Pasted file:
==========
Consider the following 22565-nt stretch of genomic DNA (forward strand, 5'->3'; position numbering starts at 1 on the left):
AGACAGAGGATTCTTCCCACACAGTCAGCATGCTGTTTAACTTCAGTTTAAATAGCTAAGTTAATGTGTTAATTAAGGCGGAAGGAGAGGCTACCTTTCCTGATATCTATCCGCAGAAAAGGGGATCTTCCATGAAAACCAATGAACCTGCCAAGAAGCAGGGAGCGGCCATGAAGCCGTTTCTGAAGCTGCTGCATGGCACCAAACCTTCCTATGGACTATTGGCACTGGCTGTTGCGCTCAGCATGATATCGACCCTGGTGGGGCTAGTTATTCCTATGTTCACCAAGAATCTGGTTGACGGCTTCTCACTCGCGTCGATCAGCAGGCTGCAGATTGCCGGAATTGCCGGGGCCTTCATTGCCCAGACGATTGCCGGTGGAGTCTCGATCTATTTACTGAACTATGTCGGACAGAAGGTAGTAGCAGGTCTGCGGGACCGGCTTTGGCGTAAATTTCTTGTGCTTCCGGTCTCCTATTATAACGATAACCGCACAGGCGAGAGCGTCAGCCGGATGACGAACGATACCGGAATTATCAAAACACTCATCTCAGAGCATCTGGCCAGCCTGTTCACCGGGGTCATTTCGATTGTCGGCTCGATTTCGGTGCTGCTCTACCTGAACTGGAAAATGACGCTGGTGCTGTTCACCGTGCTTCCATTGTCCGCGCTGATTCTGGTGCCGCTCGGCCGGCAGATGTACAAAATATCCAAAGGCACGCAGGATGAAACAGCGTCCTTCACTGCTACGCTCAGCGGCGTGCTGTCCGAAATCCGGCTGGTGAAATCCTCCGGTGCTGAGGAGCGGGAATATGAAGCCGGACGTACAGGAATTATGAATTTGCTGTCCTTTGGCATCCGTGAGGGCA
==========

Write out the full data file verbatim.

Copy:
Consider the following 22565-nt stretch of genomic DNA (forward strand, 5'->3'; position numbering starts at 1 on the left):
AGACAGAGGATTCTTCCCACACAGTCAGCATGCTGTTTAACTTCAGTTTAAATAGCTAAGTTAATGTGTTAATTAAGGCGGAAGGAGAGGCTACCTTTCCTGATATCTATCCGCAGAAAAGGGGATCTTCCATGAAAACCAATGAACCTGCCAAGAAGCAGGGAGCGGCCATGAAGCCGTTTCTGAAGCTGCTGCATGGCACCAAACCTTCCTATGGACTATTGGCACTGGCTGTTGCGCTCAGCATGATATCGACCCTGGTGGGGCTAGTTATTCCTATGTTCACCAAGAATCTGGTTGACGGCTTCTCACTCGCGTCGATCAGCAGGCTGCAGATTGCCGGAATTGCCGGGGCCTTCATTGCCCAGACGATTGCCGGTGGAGTCTCGATCTATTTACTGAACTATGTCGGACAGAAGGTAGTAGCAGGTCTGCGGGACCGGCTTTGGCGTAAATTTCTTGTGCTTCCGGTCTCCTATTATAACGATAACCGCACAGGCGAGAGCGTCAGCCGGATGACGAACGATACCGGAATTATCAAAACACTCATCTCAGAGCATCTGGCCAGCCTGTTCACCGGGGTCATTTCGATTGTCGGCTCGATTTCGGTGCTGCTCTACCTGAACTGGAAAATGACGCTGGTGCTGTTCACCGTGCTTCCATTGTCCGCGCTGATTCTGGTGCCGCTCGGCCGGCAGATGTACAAAATATCCAAAGGCACGCAGGATGAAACAGCGTCCTTCACTGCTACGCTCAGCGGCGTGCTGTCCGAAATCCGGCTGGTGAAATCCTCCGGTGCTGAGGAGCGGGAATATGAAGCCGGACGTACAGGAATTATGAATTTGCTGTCCTTTGGCATCCGTGAGGGCA